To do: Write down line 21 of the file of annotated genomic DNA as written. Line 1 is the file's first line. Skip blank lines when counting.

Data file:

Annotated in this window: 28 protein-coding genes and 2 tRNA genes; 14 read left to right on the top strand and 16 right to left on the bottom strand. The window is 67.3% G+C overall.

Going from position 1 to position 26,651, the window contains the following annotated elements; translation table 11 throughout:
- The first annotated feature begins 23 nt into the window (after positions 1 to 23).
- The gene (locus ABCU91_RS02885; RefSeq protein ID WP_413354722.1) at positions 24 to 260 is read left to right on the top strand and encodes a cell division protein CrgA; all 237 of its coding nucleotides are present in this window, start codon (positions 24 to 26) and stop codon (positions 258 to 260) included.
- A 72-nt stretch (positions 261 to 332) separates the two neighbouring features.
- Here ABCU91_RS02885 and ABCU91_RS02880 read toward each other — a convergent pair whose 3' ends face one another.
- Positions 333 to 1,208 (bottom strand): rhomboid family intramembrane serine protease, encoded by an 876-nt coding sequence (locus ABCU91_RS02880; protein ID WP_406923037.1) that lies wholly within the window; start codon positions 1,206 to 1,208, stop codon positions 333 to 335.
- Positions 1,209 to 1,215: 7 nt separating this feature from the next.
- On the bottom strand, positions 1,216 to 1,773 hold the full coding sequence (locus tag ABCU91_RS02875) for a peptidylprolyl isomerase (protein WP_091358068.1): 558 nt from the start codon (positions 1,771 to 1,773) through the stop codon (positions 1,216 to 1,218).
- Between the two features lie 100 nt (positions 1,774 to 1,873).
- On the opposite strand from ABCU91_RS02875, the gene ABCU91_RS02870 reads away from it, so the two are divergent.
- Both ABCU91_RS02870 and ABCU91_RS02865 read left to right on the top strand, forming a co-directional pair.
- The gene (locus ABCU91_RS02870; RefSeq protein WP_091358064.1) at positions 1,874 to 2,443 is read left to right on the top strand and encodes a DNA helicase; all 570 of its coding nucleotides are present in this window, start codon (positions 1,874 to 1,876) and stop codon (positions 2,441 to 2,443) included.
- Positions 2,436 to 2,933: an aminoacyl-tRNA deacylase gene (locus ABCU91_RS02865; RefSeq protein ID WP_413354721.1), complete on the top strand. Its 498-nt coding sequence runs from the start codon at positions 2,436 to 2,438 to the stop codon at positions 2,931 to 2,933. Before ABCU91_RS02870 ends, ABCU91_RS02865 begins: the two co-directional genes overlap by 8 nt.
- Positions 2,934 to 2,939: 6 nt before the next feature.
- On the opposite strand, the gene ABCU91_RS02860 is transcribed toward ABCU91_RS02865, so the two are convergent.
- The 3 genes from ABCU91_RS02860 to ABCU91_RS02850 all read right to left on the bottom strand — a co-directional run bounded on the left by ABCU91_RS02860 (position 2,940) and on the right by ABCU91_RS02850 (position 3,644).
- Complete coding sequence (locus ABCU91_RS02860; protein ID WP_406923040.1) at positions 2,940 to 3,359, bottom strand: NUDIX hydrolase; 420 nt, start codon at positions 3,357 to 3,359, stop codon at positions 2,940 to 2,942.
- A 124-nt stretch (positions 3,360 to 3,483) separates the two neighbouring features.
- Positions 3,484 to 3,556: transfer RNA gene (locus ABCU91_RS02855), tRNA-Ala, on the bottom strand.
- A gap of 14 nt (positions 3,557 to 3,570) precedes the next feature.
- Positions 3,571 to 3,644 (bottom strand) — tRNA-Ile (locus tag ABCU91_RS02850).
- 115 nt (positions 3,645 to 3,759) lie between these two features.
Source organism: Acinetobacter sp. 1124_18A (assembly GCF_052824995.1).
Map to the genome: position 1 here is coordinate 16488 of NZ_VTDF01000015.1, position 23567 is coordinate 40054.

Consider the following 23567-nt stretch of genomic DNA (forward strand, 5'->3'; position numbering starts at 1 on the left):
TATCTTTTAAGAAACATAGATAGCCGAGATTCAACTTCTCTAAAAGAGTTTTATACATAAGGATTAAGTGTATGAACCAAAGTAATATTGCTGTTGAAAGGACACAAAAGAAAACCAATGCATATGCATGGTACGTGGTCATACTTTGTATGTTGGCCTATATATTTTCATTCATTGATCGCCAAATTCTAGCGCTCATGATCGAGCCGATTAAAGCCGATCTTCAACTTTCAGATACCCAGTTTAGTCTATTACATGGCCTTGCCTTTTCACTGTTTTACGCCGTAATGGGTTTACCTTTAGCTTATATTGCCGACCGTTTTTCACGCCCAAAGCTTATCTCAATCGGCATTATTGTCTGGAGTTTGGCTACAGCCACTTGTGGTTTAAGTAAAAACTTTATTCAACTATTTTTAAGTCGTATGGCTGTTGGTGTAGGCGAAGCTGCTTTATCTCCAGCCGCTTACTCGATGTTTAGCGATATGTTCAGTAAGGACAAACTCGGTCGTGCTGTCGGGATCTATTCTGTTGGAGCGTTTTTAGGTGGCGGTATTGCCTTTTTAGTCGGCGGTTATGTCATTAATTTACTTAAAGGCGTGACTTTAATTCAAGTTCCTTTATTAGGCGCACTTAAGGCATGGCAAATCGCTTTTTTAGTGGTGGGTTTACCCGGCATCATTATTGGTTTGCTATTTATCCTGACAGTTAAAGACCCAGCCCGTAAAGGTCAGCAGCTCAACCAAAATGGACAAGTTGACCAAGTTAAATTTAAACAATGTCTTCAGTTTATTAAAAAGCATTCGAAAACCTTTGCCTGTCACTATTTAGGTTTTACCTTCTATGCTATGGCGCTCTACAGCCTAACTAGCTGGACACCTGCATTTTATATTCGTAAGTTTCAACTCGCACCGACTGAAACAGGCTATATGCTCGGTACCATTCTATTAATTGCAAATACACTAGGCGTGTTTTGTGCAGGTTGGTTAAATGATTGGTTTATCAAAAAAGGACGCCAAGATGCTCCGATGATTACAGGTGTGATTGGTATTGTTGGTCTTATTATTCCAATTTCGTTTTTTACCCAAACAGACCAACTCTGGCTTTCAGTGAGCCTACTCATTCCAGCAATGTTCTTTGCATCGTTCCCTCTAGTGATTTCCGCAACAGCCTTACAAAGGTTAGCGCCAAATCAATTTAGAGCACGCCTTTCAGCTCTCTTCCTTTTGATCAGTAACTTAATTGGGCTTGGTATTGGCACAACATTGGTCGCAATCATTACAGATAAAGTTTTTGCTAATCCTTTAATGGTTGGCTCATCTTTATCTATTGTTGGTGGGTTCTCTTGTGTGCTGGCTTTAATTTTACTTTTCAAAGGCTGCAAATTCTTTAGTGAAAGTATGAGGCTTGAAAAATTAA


- A gap of 14 nt (positions 3,557 to 3,570) precedes the next feature.